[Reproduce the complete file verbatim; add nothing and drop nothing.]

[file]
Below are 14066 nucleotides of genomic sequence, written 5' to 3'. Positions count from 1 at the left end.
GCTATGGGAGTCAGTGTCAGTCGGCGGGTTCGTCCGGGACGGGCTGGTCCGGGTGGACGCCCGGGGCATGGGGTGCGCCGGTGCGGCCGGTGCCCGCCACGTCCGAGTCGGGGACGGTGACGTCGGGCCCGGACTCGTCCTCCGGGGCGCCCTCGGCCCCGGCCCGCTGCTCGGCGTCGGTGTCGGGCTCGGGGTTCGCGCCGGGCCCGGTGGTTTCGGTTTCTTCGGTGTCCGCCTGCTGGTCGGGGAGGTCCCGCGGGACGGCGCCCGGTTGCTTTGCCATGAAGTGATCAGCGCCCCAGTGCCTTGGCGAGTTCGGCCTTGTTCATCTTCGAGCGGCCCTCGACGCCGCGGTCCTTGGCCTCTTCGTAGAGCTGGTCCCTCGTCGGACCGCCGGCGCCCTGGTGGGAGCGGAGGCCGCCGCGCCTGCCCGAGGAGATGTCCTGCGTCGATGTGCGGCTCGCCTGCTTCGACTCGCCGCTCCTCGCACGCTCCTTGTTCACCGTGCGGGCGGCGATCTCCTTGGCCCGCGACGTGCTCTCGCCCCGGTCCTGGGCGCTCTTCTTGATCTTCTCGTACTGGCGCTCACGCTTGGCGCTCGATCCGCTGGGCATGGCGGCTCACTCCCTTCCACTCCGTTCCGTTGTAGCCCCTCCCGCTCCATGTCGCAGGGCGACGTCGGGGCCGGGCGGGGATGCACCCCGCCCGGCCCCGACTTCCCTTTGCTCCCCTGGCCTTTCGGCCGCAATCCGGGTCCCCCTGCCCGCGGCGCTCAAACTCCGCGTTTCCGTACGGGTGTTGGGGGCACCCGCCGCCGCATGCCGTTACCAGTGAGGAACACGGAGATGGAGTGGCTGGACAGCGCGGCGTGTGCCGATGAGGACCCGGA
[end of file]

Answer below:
Below are 14066 nucleotides of genomic sequence, written 5' to 3'. Positions count from 1 at the left end.
GCTATGGGAGTCAGTGTCAGTCGGCGGGTTCGTCCGGGACGGGCTGGTCCGGGTGGACGCCCGGGGCATGGGGTGCGCCGGTGCGGCCGGTGCCCGCCACGTCCGAGTCGGGGACGGTGACGTCGGGCCCGGACTCGTCCTCCGGGGCGCCCTCGGCCCCGGCCCGCTGCTCGGCGTCGGTGTCGGGCTCGGGGTTCGCGCCGGGCCCGGTGGTTTCGGTTTCTTCGGTGTCCGCCTGCTGGTCGGGGAGGTCCCGCGGGACGGCGCCCGGTTGCTTTGCCATGAAGTGATCAGCGCCCCAGTGCCTTGGCGAGTTCGGCCTTGTTCATCTTCGAGCGGCCCTCGACGCCGCGGTCCTTGGCCTCTTCGTAGAGCTGGTCCCTCGTCGGACCGCCGGCGCCCTGGTGGGAGCGGAGGCCGCCGCGCCTGCCCGAGGAGATGTCCTGCGTCGATGTGCGGCTCGCCTGCTTCGACTCGCCGCTCCTCGCACGCTCCTTGTTCACCGTGCGGGCGGCGATCTCCTTGGCCCGCGACGTGCTCTCGCCCCGGTCCTGGGCGCTCTTCTTGATCTTCTCGTACTGGCGCTCACGCTTGGCGCTCGATCCGCTGGGCATGGCGGCTCACTCCCTTCCACTCCGTTCCGTTGTAGCCCCTCCCGCTCCATGTCGCAGGGCGACGTCGGGGCCGGGCGGGGATGCACCCCGCCCGGCCCCGACTTCCCTTTGCTCCCCTGGCCTTTCGGCCGCAATCCGGGTCCCCCTGCCCGCGGCGCTCAAACTCCGCGTTTCCGTACGGGTGTTGGGGGCACCCGCCGCCGCATGCCGTTACCAGTGAGGAACACGGAGATGGAGTGGCTGGACAGCGCGGCGTGTGCCGATGAGGACCCGGA